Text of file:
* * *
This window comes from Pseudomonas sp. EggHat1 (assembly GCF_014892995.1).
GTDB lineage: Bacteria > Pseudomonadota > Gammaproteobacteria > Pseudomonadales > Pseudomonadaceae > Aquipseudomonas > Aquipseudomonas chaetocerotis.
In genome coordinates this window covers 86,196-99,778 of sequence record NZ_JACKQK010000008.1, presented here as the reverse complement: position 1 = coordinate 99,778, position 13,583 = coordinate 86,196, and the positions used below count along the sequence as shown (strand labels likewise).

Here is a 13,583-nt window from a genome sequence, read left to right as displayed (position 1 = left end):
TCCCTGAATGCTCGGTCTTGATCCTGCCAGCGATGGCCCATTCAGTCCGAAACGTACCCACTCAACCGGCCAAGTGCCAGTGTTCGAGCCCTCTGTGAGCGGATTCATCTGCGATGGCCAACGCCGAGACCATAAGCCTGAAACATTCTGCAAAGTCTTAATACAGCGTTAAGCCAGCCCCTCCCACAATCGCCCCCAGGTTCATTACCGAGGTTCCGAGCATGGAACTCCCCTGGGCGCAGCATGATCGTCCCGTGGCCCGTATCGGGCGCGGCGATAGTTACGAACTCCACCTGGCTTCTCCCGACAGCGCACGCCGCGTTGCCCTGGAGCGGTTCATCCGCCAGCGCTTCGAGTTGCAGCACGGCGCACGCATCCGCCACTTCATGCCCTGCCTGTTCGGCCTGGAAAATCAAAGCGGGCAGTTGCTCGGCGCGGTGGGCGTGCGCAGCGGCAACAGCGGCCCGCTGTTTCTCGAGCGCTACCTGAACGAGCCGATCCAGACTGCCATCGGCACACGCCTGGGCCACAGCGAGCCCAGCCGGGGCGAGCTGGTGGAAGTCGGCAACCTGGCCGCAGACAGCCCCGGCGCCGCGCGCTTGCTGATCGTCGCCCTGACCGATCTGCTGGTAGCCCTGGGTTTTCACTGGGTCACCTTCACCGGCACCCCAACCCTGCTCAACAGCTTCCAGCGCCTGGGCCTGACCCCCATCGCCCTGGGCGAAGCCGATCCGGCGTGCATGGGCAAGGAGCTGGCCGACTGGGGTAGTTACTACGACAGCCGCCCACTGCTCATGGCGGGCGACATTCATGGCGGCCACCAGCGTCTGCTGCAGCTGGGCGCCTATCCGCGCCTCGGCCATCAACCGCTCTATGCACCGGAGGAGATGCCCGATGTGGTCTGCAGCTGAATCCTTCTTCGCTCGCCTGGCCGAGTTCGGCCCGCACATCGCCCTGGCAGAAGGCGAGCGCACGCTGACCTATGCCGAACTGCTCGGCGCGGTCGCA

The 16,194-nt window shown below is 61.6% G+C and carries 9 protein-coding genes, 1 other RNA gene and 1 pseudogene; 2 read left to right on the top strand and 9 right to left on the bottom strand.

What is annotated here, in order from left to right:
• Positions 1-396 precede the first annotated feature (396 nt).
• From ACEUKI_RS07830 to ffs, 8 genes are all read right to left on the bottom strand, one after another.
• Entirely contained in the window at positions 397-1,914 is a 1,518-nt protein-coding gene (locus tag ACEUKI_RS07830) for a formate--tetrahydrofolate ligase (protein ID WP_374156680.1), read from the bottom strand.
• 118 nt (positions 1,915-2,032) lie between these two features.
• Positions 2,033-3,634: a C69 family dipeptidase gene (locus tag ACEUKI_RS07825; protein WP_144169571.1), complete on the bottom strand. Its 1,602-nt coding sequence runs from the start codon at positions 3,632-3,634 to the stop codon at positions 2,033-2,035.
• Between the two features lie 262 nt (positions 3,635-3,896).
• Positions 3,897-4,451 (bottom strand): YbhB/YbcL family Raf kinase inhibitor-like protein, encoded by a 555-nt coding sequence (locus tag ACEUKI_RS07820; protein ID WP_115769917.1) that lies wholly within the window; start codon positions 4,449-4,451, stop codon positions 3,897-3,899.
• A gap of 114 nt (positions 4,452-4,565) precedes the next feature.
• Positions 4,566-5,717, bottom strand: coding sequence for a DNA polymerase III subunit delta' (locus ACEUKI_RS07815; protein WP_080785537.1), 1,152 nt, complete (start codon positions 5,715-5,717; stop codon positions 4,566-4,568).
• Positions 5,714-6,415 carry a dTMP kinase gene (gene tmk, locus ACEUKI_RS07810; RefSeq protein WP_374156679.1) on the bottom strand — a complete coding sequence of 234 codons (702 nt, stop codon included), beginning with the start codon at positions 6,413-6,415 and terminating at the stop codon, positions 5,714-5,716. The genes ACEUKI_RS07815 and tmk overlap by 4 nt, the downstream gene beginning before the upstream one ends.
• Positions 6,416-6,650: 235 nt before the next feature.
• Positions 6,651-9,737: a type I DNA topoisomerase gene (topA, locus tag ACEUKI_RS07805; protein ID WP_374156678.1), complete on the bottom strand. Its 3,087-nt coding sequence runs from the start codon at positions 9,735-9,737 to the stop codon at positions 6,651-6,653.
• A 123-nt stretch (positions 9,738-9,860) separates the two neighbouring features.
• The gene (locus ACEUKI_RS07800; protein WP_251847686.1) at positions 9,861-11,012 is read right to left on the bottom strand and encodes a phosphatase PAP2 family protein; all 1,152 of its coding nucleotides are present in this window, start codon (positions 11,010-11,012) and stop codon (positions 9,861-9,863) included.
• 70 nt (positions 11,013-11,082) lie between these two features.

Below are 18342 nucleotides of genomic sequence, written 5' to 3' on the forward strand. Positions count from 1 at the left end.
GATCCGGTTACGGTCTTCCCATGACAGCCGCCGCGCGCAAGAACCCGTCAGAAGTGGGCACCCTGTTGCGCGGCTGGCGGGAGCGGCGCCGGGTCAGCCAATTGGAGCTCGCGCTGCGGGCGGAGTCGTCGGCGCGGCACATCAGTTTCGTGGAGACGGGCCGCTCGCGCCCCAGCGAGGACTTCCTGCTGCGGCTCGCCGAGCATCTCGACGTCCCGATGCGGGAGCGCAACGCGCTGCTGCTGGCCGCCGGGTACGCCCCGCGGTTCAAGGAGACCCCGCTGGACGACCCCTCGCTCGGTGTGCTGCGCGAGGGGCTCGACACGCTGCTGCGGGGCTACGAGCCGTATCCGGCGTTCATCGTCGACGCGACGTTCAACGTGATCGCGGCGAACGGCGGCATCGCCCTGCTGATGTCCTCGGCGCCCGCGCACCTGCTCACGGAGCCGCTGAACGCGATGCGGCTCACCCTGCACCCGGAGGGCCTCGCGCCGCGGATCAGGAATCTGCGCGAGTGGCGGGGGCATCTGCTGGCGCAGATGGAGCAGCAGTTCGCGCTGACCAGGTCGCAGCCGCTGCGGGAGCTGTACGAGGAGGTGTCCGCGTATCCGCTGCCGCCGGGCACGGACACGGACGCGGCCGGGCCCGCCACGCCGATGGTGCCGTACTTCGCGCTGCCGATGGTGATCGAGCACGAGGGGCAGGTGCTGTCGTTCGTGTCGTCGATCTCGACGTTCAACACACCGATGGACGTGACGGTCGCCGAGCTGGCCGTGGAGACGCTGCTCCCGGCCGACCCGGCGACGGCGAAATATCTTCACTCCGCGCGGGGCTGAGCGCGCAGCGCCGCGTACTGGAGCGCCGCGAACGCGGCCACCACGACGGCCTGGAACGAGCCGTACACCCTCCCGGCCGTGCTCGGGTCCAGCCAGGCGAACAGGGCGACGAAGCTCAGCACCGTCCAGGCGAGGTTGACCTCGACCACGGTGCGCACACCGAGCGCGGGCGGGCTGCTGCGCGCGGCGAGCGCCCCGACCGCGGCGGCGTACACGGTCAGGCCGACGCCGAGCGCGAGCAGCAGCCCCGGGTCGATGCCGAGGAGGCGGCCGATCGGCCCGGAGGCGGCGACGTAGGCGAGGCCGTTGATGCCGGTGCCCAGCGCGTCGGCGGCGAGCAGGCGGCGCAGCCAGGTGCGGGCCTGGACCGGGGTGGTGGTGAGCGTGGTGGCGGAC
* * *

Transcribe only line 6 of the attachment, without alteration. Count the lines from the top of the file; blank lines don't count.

The 16,194-nt window shown below is 61.6% G+C and carries 9 protein-coding genes, 1 other RNA gene and 1 pseudogene; 2 read left to right on the top strand and 9 right to left on the bottom strand.